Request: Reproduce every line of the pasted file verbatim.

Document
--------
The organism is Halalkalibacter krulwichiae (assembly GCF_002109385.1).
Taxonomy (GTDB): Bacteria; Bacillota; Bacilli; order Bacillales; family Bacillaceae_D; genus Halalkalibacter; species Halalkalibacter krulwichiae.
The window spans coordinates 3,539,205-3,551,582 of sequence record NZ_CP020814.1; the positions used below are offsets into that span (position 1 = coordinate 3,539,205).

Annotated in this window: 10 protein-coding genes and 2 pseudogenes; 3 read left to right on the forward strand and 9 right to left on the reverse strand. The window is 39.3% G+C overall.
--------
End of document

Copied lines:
The organism is Halalkalibacter krulwichiae (assembly GCF_002109385.1).
Taxonomy (GTDB): Bacteria; Bacillota; Bacilli; order Bacillales; family Bacillaceae_D; genus Halalkalibacter; species Halalkalibacter krulwichiae.
The window spans coordinates 3,539,205-3,551,582 of sequence record NZ_CP020814.1; the positions used below are offsets into that span (position 1 = coordinate 3,539,205).

Annotated in this window: 10 protein-coding genes and 2 pseudogenes; 3 read left to right on the forward strand and 9 right to left on the reverse strand. The window is 39.3% G+C overall.